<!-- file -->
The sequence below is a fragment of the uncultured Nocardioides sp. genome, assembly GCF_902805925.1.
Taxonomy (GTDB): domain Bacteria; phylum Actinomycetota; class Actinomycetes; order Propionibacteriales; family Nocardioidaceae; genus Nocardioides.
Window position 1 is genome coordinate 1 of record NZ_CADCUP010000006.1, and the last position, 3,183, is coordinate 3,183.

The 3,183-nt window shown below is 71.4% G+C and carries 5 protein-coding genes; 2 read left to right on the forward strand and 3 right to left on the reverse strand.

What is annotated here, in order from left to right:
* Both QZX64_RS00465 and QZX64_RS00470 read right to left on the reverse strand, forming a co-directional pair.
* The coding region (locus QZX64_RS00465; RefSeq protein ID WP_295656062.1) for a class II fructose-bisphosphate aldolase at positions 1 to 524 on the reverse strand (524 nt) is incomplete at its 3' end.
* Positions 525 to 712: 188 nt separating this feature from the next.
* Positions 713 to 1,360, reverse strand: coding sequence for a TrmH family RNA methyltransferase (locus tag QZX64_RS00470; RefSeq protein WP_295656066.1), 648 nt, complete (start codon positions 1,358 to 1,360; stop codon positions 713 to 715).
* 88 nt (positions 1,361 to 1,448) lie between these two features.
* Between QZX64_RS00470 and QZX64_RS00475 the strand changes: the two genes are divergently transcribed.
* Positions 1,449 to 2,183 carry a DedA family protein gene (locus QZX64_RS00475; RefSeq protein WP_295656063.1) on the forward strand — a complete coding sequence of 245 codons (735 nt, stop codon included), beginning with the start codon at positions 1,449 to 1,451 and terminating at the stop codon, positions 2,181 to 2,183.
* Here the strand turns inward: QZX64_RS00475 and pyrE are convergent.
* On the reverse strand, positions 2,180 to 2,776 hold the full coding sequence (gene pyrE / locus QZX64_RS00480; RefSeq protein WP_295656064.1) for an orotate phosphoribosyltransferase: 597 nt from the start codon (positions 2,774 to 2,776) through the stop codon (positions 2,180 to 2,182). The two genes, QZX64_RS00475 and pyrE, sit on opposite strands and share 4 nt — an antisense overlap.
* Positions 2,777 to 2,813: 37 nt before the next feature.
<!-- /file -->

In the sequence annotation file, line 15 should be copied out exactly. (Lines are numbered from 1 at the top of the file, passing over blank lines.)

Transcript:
* Positions 2,777 to 2,813: 37 nt before the next feature.